Dispatches by Michael Herr
New York: Vintage International, 1991 (first published 1977) ISBN 9780679735250
Vietnam Vietnam Vietnam, we've all been there. When Michael Herr wrote those words to end this classic book of reportage, I imagine he little thought that, thirty years later, many would indeed have been to Vietnam, on package tours or backpacker holidays.
Dispatches is a story of a different Vietnam to that seen today, a story of being in the midst of one of the worst wars of the Twentieth Century. Herr was a freelance correspondent, and Dispatches is not his account of this time in Vietnam, but more a reflection of the War: what it did to him, what it did to the US soldiers that were there, and in some ways what it did to the USA as a nation.
When it was first published in 1977 Dispatches was quickly hailed as the best book so far about the US involvement in Vietnam: that may still be the case thirty years later. It should be remembered that in 1977 the wounds that Vietnam had caused in America were still fresh: no heroes return for the troops, no victory - in fact an ignominious retreat and loss. Herr does not go into any detail as to why that happened, as his story is about the troops and the correspondents that wrote about them.
With a fine ear for the unintentional ironies of command-speak, Herr shows us that talk of "kill ratios", "pacification" and so on were meaningless to the "grunts" that risked all to retake Hue or who fought and died at Khe Sanh. It is the regular solider who is the hero of Herr's book, with his savagery, beauty and desire to go home (or, in rare instances, stay), described with respect and care.
Whether Herr supported the War - whether he was a "hawk" or a "dove" - is meaningless in the context of this book. He knew that many ordinary troops were suffering and dying for illusory gains on a map: that when the troops left the VC would return. The US military were like Canute, trying to turn back the tide of the North Vietnamese advance.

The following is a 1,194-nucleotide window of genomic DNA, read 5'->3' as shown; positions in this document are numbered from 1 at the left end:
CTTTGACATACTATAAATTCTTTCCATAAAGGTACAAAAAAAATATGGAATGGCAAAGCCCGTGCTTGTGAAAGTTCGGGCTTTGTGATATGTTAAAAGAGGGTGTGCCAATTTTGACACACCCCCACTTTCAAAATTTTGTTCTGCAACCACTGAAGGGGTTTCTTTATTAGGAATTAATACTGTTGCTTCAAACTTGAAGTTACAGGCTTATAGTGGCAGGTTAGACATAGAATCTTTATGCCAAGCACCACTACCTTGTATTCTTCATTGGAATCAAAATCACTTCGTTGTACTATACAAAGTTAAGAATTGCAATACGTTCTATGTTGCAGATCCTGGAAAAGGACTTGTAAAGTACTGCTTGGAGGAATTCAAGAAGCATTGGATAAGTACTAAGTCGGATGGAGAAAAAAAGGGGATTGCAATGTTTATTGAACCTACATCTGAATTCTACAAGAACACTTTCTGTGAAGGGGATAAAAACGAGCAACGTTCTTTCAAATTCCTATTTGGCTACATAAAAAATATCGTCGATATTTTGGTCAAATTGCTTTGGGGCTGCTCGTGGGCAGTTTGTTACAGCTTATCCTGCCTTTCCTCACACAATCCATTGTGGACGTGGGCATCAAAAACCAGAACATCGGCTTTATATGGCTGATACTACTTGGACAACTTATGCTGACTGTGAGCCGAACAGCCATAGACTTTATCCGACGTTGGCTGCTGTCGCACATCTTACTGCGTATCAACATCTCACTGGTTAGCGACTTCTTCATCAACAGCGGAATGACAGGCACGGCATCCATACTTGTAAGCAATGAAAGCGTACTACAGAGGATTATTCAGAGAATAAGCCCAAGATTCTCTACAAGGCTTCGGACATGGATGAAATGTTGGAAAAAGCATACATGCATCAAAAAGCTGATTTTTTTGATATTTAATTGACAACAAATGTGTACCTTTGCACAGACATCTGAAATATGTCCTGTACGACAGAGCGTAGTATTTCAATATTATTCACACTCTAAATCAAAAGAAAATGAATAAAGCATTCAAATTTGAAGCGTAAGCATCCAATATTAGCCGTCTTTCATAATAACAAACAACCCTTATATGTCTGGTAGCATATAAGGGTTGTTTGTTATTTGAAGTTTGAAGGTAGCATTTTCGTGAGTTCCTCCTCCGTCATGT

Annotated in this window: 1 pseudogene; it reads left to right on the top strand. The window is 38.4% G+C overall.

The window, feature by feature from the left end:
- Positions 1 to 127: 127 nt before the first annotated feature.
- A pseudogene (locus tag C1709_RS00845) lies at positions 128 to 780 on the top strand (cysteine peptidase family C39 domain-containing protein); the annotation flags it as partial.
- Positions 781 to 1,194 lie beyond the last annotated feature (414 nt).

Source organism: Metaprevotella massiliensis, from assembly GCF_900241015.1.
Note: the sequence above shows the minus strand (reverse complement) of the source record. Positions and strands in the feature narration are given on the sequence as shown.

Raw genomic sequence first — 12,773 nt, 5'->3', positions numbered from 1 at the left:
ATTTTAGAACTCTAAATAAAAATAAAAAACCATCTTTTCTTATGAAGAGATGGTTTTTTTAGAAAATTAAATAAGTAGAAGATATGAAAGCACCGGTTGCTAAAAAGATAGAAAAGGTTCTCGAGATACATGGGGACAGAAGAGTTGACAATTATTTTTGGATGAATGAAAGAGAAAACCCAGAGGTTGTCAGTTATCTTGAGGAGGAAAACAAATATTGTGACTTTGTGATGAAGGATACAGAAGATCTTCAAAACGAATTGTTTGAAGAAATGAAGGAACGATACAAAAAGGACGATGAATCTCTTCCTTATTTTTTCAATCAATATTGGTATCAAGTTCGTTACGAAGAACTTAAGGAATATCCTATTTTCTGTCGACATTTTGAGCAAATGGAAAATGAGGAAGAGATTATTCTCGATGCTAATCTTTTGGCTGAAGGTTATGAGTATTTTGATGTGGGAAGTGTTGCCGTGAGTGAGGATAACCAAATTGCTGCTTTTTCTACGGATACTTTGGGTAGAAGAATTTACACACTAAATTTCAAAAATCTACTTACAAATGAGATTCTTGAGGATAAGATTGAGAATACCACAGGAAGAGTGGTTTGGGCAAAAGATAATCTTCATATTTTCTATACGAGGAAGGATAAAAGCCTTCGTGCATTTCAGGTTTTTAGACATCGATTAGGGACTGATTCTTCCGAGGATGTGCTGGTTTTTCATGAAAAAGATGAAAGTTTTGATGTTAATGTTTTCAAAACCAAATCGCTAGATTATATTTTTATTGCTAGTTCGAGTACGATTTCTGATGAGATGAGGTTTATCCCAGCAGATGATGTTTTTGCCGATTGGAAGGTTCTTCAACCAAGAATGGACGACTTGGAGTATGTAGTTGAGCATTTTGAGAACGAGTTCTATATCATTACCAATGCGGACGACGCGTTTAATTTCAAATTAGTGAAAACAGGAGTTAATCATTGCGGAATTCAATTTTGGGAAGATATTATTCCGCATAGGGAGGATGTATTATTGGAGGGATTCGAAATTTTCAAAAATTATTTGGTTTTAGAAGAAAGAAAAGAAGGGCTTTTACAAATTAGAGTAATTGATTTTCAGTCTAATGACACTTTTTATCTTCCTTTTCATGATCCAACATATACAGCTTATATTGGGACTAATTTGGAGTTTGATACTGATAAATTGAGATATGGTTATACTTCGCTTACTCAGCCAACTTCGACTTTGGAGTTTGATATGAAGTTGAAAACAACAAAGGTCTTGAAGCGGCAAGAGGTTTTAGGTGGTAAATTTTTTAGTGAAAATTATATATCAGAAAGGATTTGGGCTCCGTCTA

That there is in fact no meaning at all to this waste becomes clearer as the reader progresses through the book. The centre-piece of the book is the "siege" of Khe Sanh, a pointless exercise in waste. The Marines at the base die for lack of suitable cover ("Marines don't dig"), and the NVA die because they are told to. What is described by the Generals as a "keystone" to the defence of the South is, several months later, all but abandoned by both sides. Whenever a meaning for the War might be almost discernible through the mists of propaganda and psyops, it quickly disappears, like a night stoned on weed, or changes course like the tracer rounds that curl away from the target at the last moment.
Herr writes as well about his fellow correspondents. About how you only saw the War you wanted to see. About how he couldn't understand the way some could get anything useful from interviewing Generals, just as they couldn't understand how he could get useful material from being with the troops. He describes the soldiers disbelief that anyone could voluntarily spend time in Vietnam, he describes the fear engendered by close shaves, he describes the sadness at the loss of friends. It was a strange thing being a correspondent, the friendships, fear and dreams were similar to enlisted men, but the ability to fly out of the hot zone back to Saigon or China Beach, gave the war a surreal quality that Herr has done a lot to convey with the structure of his book, which moves from overhearing Marines talk during a firefight, to the conversations of "spooks" at HQ, to the chatter of fellow correspondents over drinks at the Continental Hotel in Saigon.
I read somewhere a description of Dispatches as an anti-war book. It is, in the sense that no-one who has been involved in battle could be pro-war, but the book is alive to the fact that there are things that happen during the horror of war that are meaningful, and even at times beautiful. He quotes Tim Page, after being asked by a publisher to write a book that would "once and for all take the glamour out of war."....[Page] "I mean, how the bloody hell can you do that?.....It's like tyring to take the glamour out of sex, trying to take the glamour out of the Rolling Stones." This passage occurs late in the book, and by then the reader knows that Herr does not entirely disagree with Page on the issue.
What does stay with Herr are the memories - in the short last section of the book entitled "Breathing Out", he is trying to cope with the dreams, the loss (ironically) of meaning in life outside of Vietnam, and tries to find solace in his old friends. Herr was an advisor on the film Apocalypse Now, and it was a character in that film, Kilgore, who cryptically says "Someday this war's going to end." The final pages of Herr's book suggests that, for those that were there, it never will.
Cheers for now, from
A View Over the Bell